The good news- God instilled, and continues to instill, within you everything you need to fulfill His plan for your life.

Today’s question: During your desert, transformational time, how have all things worked together for good?  Please share.

Tomorrow’s blog: the Annotated Bibliography of More to Your Story

Opportunities to demonstrate faith

“We need to view our waiting in the difficulties of our daily living as opportunities to demonstrate faith in a future promised by our sovereign God.”- Dr. Wayne Stiles

Wayne Stiles concludes Chapter 11 of Waiting on God by acknowledging that we need affirmation of our hope.  During Joseph’s life, God gave him encouragement all along the way.  Similarly, Wayne emphasizes, “if we keep both eyes open, and stay ready for God’s encouragement, we will see it.”

After you buy a new car, the author observes, you being to see that  car everywhere.  Your make and model of car didn’t just suddenly appear on the streets.  You simply became more aware of its presence.

However, too often we find ourselves waiting on God for earthly solutions.  Yet, the majority of the hopes we wait on God to fulfill don’t happen until our resurrection.  Not an easy pill to choke down. Wayne admits.  Hence, the life of faith enables us to swallow hard and look beyond our earthly life to the reality of heaven.

As Dr. Stiles reminds us, it takes both eyeballs to keep eternity in view:

“A godly mind looks at the hard facts of today, but it also looks beyond them to facts just as true.  That’s faith.  Faith takes the long view and makes decision based on long-term results.”

In conclusion, Wayne reminds us that the Bible doesn’t tell us everything.  But the Bible tells us what we need to know:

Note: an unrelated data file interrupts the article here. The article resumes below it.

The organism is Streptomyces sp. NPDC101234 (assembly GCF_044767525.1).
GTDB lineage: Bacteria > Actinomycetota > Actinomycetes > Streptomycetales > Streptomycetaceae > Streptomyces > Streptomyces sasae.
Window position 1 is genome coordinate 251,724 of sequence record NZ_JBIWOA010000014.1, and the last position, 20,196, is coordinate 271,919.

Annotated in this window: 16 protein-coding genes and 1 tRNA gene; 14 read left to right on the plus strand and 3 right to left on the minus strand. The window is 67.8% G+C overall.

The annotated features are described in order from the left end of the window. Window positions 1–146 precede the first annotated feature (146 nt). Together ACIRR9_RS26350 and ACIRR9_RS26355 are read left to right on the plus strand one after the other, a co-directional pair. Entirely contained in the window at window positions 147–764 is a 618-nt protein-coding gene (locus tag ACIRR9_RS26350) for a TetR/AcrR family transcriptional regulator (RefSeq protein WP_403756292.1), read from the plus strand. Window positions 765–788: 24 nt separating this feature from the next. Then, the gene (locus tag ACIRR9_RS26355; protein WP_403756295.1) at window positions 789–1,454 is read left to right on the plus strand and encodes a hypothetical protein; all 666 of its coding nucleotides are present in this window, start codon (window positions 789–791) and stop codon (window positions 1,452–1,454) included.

“The Bible doesn’t tell us everything.  It doesn’t need to.  It tells us all we need to know in order to live a life of faith.  The rest, we wait for.”

Today’s question: what opportunities to demonstrate faith has God provided following your ministry downsizing or vocation loss?  Please share.

Tomorrow’s blog: the new Short Meditation, “Our Christian colors”

Warning lights- life’s dashboard

“We can disregard most warning lights in our lives for a while.  In fact, they can blink so often we come to see them as normal- and we ignore them.  Then one day that area of our life shuts down . . .”- Dr. Wayne Stiles

As Wayne Stiles concludes Chapter 7 of Waiting on God, he states that we know our warning lights are real.  However, we procrastinate.  We assume that because we’ve always had another day to deal with our issue, that opportunity remains well into the future.  In reality, maintaining the status quo perpetuates our problems.  God’s warning lights come because He loves us.

Dr. Stiles notes God waits on us for a reason.  Most noteworthy, that reason connects to His kindness- as Joe Dallas describes in The Game Plan:

“God gives you room to take care of the problem before the problem overwhelms you.  If you’ve been given space to repent, . . . you’ll either use it wisely by taking action while you can, or you’ll make the common mistake of mistaking space for permission to continue. . . .   we tend to be consequence-driven.  When we get away with something once, we’re inclined to think we’ll get away with it indefinitely.”

Therefore, when God waits, don’t picture Him standing there like an angry, frustrated parent- arms folded, eyes glaring, foot tapping.  Just as the father in The Parable of the Two Sons, God waits for us with outstretched arms.  The time gap in which God waits reflects His grace.  God waits for us in painful places.